Writing My Book and Speaking Out Loud

Writing My Book. Speaking Out Loud. Stock images of laptop with notepad and pens and auditorium with podium.

I’m Writing

This morning I had a productive and encouraging book coaching session with Aaron J. Smith of AaronJSmithWriter.com. With his help, I’m rewriting my previously self-published work, Blogging for Bipolar Mental Health.

The current working title of the revised memoir is Bipolar Thoughts (or My Bipolar Thoughts – which do you prefer?).

Today we worked on my introductory piece, “My Mental Health Journey,” which chronicles my story of living with depression and bipolar disorder from age eighteen to now. This 5300-word narrative combines and expands on my previously written long-form pieces.

Following the narrative, I’ve organized my writing into sections containing short form pieces which convey my thoughts. The section themes are: Bipolar Thoughts, Write with Purpose, Advocate, and Caretake.

Organizing my short form content into these sections overwhelmed me. But, I chipped away at it over time and got it done.

When I first published my book, I cut and pasted content from my blog. Though I knew it was duplicative and needed rewriting, I found the prospect of a major overhaul daunting, overwhelming, paralyzing.

Aaron has been a HUGE help in breaking down the tasks at hand.

My next step (my homework before our next session) is to write a compelling conclusion to “My Mental Health Journey” about why my story matters to me and how it matters to share it with you, my readers.

After that, we will edit the short pieces.

Public Speaking Gig

Writing the conclusion to my “My Mental Health Journey” will have to wait until next week, for this Friday I was invited to speak at a downtown Los Angeles high school mental health assembly.

My first public speaking gig as an individual independent of any major health non-profit!

The speech is scheduled to be 25-minutes long. That’s a LONG speech! I’ve spoken for NAMI Orange County (NAMIOC.org) and for the International Bipolar Foundation (IBPF.org), but never by myself in front of an auditorium and never for 25-minutes straight.

Assuming the principal’s approval pending a background check, I’ll be hard at work this week on the speech. My plan is to repurpose “My Mental Health Journey” into speaking points.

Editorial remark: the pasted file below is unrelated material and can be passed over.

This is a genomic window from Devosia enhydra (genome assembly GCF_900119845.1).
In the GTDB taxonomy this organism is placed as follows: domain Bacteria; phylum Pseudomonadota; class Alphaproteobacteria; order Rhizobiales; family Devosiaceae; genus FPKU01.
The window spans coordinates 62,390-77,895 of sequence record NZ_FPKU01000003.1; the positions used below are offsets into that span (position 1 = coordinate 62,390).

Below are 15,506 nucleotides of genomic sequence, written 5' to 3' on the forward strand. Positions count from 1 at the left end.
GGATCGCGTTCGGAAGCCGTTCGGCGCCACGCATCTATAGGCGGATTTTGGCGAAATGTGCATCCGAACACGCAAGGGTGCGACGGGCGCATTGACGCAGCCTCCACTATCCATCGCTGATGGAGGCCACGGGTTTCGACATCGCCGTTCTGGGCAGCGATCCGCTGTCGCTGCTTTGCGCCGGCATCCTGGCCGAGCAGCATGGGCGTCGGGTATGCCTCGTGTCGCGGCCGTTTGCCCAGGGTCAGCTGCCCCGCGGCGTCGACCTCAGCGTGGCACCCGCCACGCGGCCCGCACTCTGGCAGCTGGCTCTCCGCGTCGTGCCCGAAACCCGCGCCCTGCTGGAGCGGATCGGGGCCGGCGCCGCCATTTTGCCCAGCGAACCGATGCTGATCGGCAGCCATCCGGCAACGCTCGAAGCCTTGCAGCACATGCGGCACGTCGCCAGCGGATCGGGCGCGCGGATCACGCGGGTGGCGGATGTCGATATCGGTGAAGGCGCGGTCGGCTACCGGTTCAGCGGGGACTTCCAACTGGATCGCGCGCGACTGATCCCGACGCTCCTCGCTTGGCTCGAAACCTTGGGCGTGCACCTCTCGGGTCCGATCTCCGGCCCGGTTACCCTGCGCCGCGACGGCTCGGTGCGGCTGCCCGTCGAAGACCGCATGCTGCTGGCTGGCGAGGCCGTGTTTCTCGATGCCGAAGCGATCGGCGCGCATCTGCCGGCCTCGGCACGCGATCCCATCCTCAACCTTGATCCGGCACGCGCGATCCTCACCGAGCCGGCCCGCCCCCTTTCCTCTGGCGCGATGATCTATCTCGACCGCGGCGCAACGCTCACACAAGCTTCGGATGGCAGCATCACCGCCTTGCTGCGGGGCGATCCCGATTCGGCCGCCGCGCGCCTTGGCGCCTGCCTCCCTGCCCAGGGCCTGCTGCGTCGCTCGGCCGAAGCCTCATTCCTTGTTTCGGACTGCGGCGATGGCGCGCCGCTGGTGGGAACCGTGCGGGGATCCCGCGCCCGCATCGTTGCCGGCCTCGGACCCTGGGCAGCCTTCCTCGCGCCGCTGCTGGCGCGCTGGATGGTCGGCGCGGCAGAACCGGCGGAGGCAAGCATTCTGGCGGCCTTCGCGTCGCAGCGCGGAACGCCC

Knowing that doing so will be stressful and overstimulating, likely triggering hypomanic symptoms, I made a reservation at a nearby hotel the night before the speech.

At first, I thought of asking a friend if I could stay with her the night before the event, then I realized that doing so would overstimulate and exhaust me even more.

Socializing gets me going in a bad way. I ramp up. I get overexcited, anxious, irritable. I speak faster, filling the air with more and more words. My thoughts race. I can’t concentrate. My mind stops, free falls, unable to find what it’s looking for. It’s exhausting.

The night and early morning before I speak, I need no distractions or stressors. Not only must I avoid social stressors, I must avoid the stress of driving in Los Angeles gridlock. I need peace and quiet.

Wish me luck! I welcome your prayers and positive energy as I prepare for the speech.

Love, Marriage & Mental Illness

Happy Anniversary to My Beloved! Love, Marriage & Mental Illness. KittOMalley.com
There’s hope. You can find and nurture love when living with mental illness.

Been married 22 years today. Started dating 25 years ago. Some of us living with mental illness can and do have stable relationships. Some of us need someone else in our lives. My husband and I support each other, help each other, complement each other. Plus, we made a kid, now a young adult.